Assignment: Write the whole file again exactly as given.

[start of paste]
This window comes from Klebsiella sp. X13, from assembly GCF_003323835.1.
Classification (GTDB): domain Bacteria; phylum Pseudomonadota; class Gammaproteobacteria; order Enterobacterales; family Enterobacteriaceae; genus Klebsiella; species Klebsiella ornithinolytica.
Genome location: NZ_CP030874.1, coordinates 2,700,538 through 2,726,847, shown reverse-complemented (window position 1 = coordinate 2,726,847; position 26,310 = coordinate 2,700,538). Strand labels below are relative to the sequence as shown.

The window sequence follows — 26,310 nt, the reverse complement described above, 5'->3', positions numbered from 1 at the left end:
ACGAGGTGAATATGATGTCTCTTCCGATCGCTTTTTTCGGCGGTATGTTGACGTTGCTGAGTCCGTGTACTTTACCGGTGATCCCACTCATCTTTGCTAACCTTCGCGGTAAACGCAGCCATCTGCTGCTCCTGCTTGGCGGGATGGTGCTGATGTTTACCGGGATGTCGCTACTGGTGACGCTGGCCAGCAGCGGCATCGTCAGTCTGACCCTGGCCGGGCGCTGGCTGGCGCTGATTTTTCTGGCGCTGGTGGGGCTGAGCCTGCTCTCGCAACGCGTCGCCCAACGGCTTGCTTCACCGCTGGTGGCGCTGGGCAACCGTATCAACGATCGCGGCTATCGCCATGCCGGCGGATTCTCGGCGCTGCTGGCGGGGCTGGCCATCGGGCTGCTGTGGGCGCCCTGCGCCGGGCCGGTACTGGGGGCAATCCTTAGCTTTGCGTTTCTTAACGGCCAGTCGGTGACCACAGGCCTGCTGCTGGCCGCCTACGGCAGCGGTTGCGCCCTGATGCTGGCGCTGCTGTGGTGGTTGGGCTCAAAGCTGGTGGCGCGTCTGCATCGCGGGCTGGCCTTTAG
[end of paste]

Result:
This window comes from Klebsiella sp. X13, from assembly GCF_003323835.1.
Classification (GTDB): domain Bacteria; phylum Pseudomonadota; class Gammaproteobacteria; order Enterobacterales; family Enterobacteriaceae; genus Klebsiella; species Klebsiella ornithinolytica.
Genome location: NZ_CP030874.1, coordinates 2,700,538 through 2,726,847, shown reverse-complemented (window position 1 = coordinate 2,726,847; position 26,310 = coordinate 2,700,538). Strand labels below are relative to the sequence as shown.

The window sequence follows — 26,310 nt, the reverse complement described above, 5'->3', positions numbered from 1 at the left end:
ACGAGGTGAATATGATGTCTCTTCCGATCGCTTTTTTCGGCGGTATGTTGACGTTGCTGAGTCCGTGTACTTTACCGGTGATCCCACTCATCTTTGCTAACCTTCGCGGTAAACGCAGCCATCTGCTGCTCCTGCTTGGCGGGATGGTGCTGATGTTTACCGGGATGTCGCTACTGGTGACGCTGGCCAGCAGCGGCATCGTCAGTCTGACCCTGGCCGGGCGCTGGCTGGCGCTGATTTTTCTGGCGCTGGTGGGGCTGAGCCTGCTCTCGCAACGCGTCGCCCAACGGCTTGCTTCACCGCTGGTGGCGCTGGGCAACCGTATCAACGATCGCGGCTATCGCCATGCCGGCGGATTCTCGGCGCTGCTGGCGGGGCTGGCCATCGGGCTGCTGTGGGCGCCCTGCGCCGGGCCGGTACTGGGGGCAATCCTTAGCTTTGCGTTTCTTAACGGCCAGTCGGTGACCACAGGCCTGCTGCTGGCCGCCTACGGCAGCGGTTGCGCCCTGATGCTGGCGCTGCTGTGGTGGTTGGGCTCAAAGCTGGTGGCGCGTCTGCATCGCGGGCTGGCCTTTAG